Each November and December, fundraisers at nonprofits large and small are consumed by the End-of-Year (EOY) giving season. In these two months alone, many organizations raise as much as 30% of their annual philanthropic income. With so much revenue at stake, it’s critical to be prepared with a comprehensive campaign plan that positions you to meet your EOY fundraising goals.
All EOY campaigns that successfully meet their goals share something in common: they work the process. There are six distinct but overlapping phases of campaign planning, and by taking the time to work fully through each phase, you’ll ensure your campaign is optimally designed to engage, inspire, and retain your donors.
Phase 1: Preparation
The preparation phase for an EOY campaign should begin early, preferably in August and no later than early September. This is the part of the process where you lay the cornerstones of your campaign, including your total fundraising goal, your case for support and campaign theme, and your donor segments.
To determine these pieces, you need to rally your team. Your campaign preparation sessions should involve representation from across your organization, such that your colleagues in leadership roles, programming, and communications all know how they can contribute to the campaign.
Finally, a key element of the preparation phase is to double-check all your systems and software, such as your donation page, CRM, and your gift processing procedures.
Phase 2: Scheduling
Closely tied into the preparation phase is scheduling. This part of the process is when you determine what campaign communications will deploy when, and through which channels. This is your key opportunity to strategize the multichannel cohesion of your campaign, such that your social media is reinforcing the case for support that donors see via email that they first read about in your direct mail letter.
Phase 3: Content Development
Once your communications schedule is squared away, the next phase is to actually write and design your content. In the content development phase of campaign planning, you need to construct the master narrative of your campaign, along with the specific stories that pull that narrative forward. Your content will need to be tailored to your different donor segments on different channels, as well as balance cultivation versus solicitation messaging.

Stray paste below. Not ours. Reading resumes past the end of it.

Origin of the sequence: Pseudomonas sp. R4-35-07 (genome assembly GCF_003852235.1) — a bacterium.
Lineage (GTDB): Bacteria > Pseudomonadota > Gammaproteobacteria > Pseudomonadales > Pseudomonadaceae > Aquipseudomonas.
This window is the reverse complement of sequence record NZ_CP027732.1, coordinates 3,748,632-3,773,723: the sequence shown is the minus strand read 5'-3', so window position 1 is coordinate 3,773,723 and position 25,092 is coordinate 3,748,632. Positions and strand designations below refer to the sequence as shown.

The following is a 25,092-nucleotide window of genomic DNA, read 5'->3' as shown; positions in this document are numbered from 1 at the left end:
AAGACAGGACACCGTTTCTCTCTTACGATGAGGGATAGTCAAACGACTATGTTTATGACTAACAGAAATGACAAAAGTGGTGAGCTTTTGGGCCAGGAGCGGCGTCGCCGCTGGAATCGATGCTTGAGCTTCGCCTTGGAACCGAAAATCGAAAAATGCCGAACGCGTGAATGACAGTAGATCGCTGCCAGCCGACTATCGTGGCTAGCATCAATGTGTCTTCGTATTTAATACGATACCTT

Phase 4: Launch/Execution
Launching your campaign is a celebratory moment in the process. It also marks a new phase for your work, as the bulk of your attention should shift to monitoring the campaign’s execution in real-time and figuring out how to double-down on successful calls-to-action. Campaign execution is also about monitoring donors and ensuring that donors who have given are quickly removed from future solicitations and you focus your communication with them on stewardship.
Phase 5: Stewardship
Donor stewardship is often an underappreciated phase of EOY campaigns, but it is absolutely critical because it’s how you cement your relationship with donors. The stewardship phase of your campaign should start as soon as solicitations do, and it should include a robust calendar of outreach and appreciation.
Phase 6: Evaluation
The last phase of any EOY campaign needs to be evaluation, which is often forgotten once the rush of campaign execution is over. Evaluation is important, however, because it’s when you take a beat to identify and record your lessons learned, your successes, your flops, and your experiments worth repeating. What you learn through evaluation is what you begin building on for next year’s campaign.
To learn more about strategizing a successful EOY campaign and the details of each campaign phase, join us on August 30th for Candid’s webinar “Preparing for EOY Success.”